The Blurred Line Between Parent and Carer

Jennifer Arnold by Jennifer Arnold Additional Needs

Jennifer Arnold

Jennifer Arnold

I’m passionate about raising awareness about disability issues through education and outreach. When I’m not wearing my writer hat, I’m usually tryi...

Today, I am indeed a working mother.

My job is a pretty involved one.

I spend a lot of time on the phone scheduling appointments and dealing with insurance issues.

I administer medication several times a day and perform routine medical care. I am constantly on call in case of a medical or behavioral emergency.

I can also multi-task like nobody’s business, and I work well under stress.

I am a working mother, but not in the way most people would imagine. I am a carer- for my own children.

It sounds odd, doesn’t it? How can a parent be a carer (or caregiver as we are commonly referred to in the United States)?

Aren’t we supposed to take care of our children regardless of their condition? There isn’t a simple answer when it comes to having a child with special needs.

When you are a parent of a medically fragile child or any child with special needs, you cease to be just their parent anymore.

The role expands to include care you wouldn’t normally provide if the child was developing typically.

For our family, it meant a lot of medical duties. Tube feeding for my daughter, and then when my youngest son came along a few years later, more tube feeding and a whole lot of tracheostomy care.

It also meant  giving up one income because one of us; either my husband or myself, has to be home with the kids at all times.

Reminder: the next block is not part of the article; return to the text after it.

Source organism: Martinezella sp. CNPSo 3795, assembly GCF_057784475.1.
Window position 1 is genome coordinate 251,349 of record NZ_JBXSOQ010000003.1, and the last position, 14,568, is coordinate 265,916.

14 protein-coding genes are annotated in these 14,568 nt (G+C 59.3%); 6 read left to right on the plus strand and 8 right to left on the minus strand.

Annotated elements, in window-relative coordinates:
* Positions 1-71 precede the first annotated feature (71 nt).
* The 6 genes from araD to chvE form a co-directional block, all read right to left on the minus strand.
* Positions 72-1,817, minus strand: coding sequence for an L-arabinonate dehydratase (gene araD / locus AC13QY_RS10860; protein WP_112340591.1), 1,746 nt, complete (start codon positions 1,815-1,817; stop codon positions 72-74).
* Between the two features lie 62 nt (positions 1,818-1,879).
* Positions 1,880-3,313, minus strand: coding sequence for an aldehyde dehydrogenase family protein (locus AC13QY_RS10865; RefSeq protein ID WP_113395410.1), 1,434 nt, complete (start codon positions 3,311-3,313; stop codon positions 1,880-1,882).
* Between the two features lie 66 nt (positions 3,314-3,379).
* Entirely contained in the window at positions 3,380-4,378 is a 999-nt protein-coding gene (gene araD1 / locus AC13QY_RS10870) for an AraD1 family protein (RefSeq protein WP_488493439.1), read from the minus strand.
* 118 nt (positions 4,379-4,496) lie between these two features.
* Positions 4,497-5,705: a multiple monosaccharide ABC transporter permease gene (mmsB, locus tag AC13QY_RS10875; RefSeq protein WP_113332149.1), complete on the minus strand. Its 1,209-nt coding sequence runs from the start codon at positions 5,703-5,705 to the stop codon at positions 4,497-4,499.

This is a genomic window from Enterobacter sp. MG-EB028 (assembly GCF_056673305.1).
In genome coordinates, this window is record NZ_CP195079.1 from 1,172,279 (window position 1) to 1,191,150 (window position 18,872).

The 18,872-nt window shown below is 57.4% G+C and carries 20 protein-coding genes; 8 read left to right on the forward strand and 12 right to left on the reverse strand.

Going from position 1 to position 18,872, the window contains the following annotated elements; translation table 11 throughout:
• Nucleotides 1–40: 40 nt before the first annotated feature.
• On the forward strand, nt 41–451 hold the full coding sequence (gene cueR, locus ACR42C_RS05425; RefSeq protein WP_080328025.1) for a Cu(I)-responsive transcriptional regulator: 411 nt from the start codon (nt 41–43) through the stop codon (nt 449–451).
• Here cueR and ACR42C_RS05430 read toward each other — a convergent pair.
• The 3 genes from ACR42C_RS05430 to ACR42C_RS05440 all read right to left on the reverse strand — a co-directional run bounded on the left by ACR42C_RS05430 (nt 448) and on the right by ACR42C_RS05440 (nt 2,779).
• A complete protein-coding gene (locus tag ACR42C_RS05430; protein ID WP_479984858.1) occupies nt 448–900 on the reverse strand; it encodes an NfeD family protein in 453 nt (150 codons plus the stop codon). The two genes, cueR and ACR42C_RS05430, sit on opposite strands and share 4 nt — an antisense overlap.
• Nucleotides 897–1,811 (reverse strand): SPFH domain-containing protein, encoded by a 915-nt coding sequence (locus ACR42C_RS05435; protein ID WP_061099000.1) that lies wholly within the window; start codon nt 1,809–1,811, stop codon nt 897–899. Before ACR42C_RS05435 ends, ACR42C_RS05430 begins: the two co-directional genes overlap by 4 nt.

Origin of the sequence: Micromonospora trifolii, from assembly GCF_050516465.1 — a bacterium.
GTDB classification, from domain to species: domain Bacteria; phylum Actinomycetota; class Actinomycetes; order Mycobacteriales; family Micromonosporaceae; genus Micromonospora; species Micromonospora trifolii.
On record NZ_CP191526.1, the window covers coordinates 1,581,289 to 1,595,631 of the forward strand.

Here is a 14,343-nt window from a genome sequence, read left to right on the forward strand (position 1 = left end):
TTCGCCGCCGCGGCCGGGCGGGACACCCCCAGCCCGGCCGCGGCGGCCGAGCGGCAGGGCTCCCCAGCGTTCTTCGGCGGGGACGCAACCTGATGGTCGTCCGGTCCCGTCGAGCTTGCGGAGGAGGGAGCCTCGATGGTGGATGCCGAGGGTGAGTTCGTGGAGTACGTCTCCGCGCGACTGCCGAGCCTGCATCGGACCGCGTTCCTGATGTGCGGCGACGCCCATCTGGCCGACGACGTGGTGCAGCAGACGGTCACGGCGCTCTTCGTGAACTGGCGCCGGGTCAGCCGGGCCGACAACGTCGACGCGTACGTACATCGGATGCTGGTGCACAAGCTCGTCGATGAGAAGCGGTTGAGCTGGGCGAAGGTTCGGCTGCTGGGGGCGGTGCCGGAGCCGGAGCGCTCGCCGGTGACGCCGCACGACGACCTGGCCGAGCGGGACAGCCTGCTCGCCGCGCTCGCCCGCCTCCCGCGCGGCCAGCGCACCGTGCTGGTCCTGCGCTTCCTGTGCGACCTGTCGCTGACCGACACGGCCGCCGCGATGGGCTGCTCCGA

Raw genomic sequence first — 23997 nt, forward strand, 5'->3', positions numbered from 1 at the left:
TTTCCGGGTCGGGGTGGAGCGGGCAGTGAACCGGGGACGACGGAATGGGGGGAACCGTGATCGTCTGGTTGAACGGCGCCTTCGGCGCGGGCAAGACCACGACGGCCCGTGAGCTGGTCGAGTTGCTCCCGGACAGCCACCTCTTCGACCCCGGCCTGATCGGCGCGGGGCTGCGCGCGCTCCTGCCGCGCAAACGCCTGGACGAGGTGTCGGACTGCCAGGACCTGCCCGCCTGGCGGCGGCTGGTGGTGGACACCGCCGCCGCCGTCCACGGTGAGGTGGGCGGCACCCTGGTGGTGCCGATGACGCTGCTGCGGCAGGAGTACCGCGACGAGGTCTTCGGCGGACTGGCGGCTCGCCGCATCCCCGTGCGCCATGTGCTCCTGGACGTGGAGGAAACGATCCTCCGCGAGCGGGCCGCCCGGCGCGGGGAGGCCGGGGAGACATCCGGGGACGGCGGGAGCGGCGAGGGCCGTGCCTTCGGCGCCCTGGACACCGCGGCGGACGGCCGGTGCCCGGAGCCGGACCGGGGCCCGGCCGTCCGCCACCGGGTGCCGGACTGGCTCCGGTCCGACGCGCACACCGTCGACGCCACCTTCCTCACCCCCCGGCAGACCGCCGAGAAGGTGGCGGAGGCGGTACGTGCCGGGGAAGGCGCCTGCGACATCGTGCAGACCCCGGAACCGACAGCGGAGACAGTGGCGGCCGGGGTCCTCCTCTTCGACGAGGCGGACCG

When my eleven-year-old daughter Lilly was an infant, there was no daycare that would accept  her with all her medical needs.  I had no choice - I had to quit working to care for her.

Even if I could have put her in daycare, I probably would have been the worst employee ever; having to take time off several days a week for all of her medical and early intervention therapy appointments.

Here in California, we are fortunate enough to have In-Home Support Services, which will pay a parent  to be a carer/ care provider.

To determine eligibility, the child will be evaluated and assessed by social workers and physicians. If they qualify, a certain number of billable hours are allotted to them depending on their needs.

The child must meet strict medical criteria, and the family must have no able and available caregivers locally.

In a two-parent household, one of the parents must be working or in school full time, and the other unable to work  because the child requires a certain level of care.

The hourly wage is minimal, considering that many of us do the work of trained nurses, but I am grateful for the program. It has allowed us to stay afloat financially.

Being a carer for anyone, much less my own children, would not have been my first choice of occupation.

It’s hard, messy work; it goes way beyond the typical messes of childhood. It can be physically and emotionally draining.

It may not have been my first choice, but I honestly wouldn’t have it any other way now. It has allowed me to bond with my children in a way I never imagined.

It has given me a new perspective and taught me that patience and perseverance pay off. I’ve also learned that it is impossible to compartmentalize my life into labels of  “parent” or “carer.”

I am both, but to my kids, I am simply “Mom,” and that is the best label of all.


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